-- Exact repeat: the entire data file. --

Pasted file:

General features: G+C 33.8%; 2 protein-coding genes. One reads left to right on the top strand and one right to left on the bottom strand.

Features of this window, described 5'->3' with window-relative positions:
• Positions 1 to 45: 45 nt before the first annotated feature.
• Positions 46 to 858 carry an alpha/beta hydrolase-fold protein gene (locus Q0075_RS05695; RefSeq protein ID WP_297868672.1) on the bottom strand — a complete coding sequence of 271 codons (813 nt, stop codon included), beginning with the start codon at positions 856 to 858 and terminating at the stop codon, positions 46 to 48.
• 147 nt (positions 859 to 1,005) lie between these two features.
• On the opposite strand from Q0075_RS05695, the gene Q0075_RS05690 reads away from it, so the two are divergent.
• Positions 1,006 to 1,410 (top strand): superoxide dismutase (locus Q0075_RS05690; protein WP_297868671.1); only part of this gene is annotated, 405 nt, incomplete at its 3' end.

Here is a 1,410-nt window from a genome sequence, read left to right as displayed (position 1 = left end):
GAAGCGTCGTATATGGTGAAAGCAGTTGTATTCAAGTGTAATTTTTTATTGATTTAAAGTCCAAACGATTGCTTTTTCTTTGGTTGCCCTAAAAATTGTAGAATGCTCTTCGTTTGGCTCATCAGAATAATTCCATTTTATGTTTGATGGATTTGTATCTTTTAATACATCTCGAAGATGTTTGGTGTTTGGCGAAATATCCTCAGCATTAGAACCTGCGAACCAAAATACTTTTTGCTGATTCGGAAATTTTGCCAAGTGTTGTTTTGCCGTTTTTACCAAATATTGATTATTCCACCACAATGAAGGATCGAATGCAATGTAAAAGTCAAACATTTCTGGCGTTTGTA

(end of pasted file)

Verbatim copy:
General features: G+C 33.8%; 2 protein-coding genes. One reads left to right on the top strand and one right to left on the bottom strand.

Features of this window, described 5'->3' with window-relative positions:
• Positions 1 to 45: 45 nt before the first annotated feature.
• Positions 46 to 858 carry an alpha/beta hydrolase-fold protein gene (locus Q0075_RS05695; RefSeq protein ID WP_297868672.1) on the bottom strand — a complete coding sequence of 271 codons (813 nt, stop codon included), beginning with the start codon at positions 856 to 858 and terminating at the stop codon, positions 46 to 48.
• 147 nt (positions 859 to 1,005) lie between these two features.
• On the opposite strand from Q0075_RS05695, the gene Q0075_RS05690 reads away from it, so the two are divergent.
• Positions 1,006 to 1,410 (top strand): superoxide dismutase (locus Q0075_RS05690; protein WP_297868671.1); only part of this gene is annotated, 405 nt, incomplete at its 3' end.

Here is a 1,410-nt window from a genome sequence, read left to right as displayed (position 1 = left end):
GAAGCGTCGTATATGGTGAAAGCAGTTGTATTCAAGTGTAATTTTTTATTGATTTAAAGTCCAAACGATTGCTTTTTCTTTGGTTGCCCTAAAAATTGTAGAATGCTCTTCGTTTGGCTCATCAGAATAATTCCATTTTATGTTTGATGGATTTGTATCTTTTAATACATCTCGAAGATGTTTGGTGTTTGGCGAAATATCCTCAGCATTAGAACCTGCGAACCAAAATACTTTTTGCTGATTCGGAAATTTTGCCAAGTGTTGTTTTGCCGTTTTTACCAAATATTGATTATTCCACCACAATGAAGGATCGAATGCAATGTAAAAGTCAAACATTTCTGGCGTTTGTA